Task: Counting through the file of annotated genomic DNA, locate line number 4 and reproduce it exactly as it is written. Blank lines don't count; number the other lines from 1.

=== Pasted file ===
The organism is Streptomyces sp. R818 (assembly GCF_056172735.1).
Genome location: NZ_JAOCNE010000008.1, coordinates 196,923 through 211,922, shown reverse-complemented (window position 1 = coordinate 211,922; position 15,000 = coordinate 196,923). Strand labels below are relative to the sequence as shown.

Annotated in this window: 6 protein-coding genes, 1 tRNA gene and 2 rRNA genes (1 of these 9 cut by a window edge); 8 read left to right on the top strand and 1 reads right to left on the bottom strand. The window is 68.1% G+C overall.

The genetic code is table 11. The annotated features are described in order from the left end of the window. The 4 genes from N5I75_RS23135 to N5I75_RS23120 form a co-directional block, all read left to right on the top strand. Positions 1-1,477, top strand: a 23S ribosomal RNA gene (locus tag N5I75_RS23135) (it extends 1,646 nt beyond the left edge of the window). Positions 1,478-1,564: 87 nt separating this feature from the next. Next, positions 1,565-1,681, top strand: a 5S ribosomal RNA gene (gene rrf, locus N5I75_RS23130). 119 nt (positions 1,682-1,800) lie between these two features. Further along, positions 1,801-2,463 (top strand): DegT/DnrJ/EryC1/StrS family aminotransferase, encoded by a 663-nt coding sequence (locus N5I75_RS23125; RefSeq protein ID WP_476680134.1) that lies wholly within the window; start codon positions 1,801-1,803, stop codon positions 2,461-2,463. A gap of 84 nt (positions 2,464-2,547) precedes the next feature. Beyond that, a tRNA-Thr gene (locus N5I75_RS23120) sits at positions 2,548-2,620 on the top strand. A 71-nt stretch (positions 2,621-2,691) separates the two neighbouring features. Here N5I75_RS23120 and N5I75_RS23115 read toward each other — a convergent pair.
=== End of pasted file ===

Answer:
The genetic code is table 11. The annotated features are described in order from the left end of the window. The 4 genes from N5I75_RS23135 to N5I75_RS23120 form a co-directional block, all read left to right on the top strand. Positions 1-1,477, top strand: a 23S ribosomal RNA gene (locus tag N5I75_RS23135) (it extends 1,646 nt beyond the left edge of the window). Positions 1,478-1,564: 87 nt separating this feature from the next. Next, positions 1,565-1,681, top strand: a 5S ribosomal RNA gene (gene rrf, locus N5I75_RS23130). 119 nt (positions 1,682-1,800) lie between these two features. Further along, positions 1,801-2,463 (top strand): DegT/DnrJ/EryC1/StrS family aminotransferase, encoded by a 663-nt coding sequence (locus N5I75_RS23125; RefSeq protein ID WP_476680134.1) that lies wholly within the window; start codon positions 1,801-1,803, stop codon positions 2,461-2,463. A gap of 84 nt (positions 2,464-2,547) precedes the next feature. Beyond that, a tRNA-Thr gene (locus N5I75_RS23120) sits at positions 2,548-2,620 on the top strand. A 71-nt stretch (positions 2,621-2,691) separates the two neighbouring features. Here N5I75_RS23120 and N5I75_RS23115 read toward each other — a convergent pair.